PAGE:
Windsor schools halt Holocaust Center visits
President Donald Trump’s Jan. 27 executive order banning citizens from predominantly Muslim countries has prompted Windsor, Ontario’s school board to suspend field trips across the Canada-United States border.
“Paramount for us is student safety … we really don’t know what will happen to our students at the border,” Greater Essex County District School Board superintendent Clara Howitt told the Windsor Star.
Among the suspended field trips were two this month to the Holocaust Memorial Center in Farmington Hills.
The Star reported the school board had contacted U.S. border authorities following the executive order and was told students with citizenships from the seven Muslim-majority countries would not be allowed entry into the U.S.
Even though recent court rulings have put a stay on the executive order, Howitt said individual border agents have discretion in deciding who gets in the country. The board decided not to take risks that could subject its multicultural students to possible unpleasant situations.
The Star reported that Ottawa, the provincial capital, has been monitoring the situation and recording instances where Canadians — particularly dual citizens — have been turned around at the border.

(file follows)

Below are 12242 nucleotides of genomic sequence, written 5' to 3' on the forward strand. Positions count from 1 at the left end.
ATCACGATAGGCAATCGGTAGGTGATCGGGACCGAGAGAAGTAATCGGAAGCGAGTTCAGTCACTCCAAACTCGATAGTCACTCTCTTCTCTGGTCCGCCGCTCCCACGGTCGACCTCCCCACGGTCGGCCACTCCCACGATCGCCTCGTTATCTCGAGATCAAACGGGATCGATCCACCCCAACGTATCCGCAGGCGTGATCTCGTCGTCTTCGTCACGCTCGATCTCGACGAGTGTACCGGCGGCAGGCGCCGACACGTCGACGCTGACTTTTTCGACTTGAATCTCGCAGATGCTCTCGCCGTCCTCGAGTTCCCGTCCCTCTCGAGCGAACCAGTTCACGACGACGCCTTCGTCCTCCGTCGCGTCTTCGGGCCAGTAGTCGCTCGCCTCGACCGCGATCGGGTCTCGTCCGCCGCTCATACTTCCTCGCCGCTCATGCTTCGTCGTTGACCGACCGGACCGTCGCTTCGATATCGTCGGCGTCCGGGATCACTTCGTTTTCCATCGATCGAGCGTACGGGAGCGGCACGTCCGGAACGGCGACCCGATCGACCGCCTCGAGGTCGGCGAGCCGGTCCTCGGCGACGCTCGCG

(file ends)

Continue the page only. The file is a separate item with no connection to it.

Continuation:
Greater Essex County District School Board spokesman Scott Scantlebury said it is hoped the field trip to the Holocaust Center, which currently has a special exhibition on Anne Frank running through June, can be resumed.
HMC CEO Rabbi Eli Mayerfeld said, “We very much value our relationships with Windsor students and look forward to welcoming them to the Holocaust Memorial Center and to Michigan.
“The mission of the Holocaust Memorial Center is to set forth the lessons of the Holocaust as a model for teaching ethical conduct and responsible decision-making,” he said. “As such, we believe that all students in grades eight through 12 should visit the museum to learn about the Holocaust and other genocides to prevent these atrocities from happening again. Through education, all people can take positive actions to combat hate and bigotry.”
Windsor West MP Brian Masse told the Windsor Star he finds it “ironic” that some of the suspended trips were for students to visit the HMC, an institution where he had a “life-changing moment.” Masse also said Trump was building a “virtual wall” between the two countries that have such close personal and business ties.
“If ever there was a point in which the world needed to learn about racism and prejudice and the unspeakable truths that need to be spoken,” said Masse, it is now.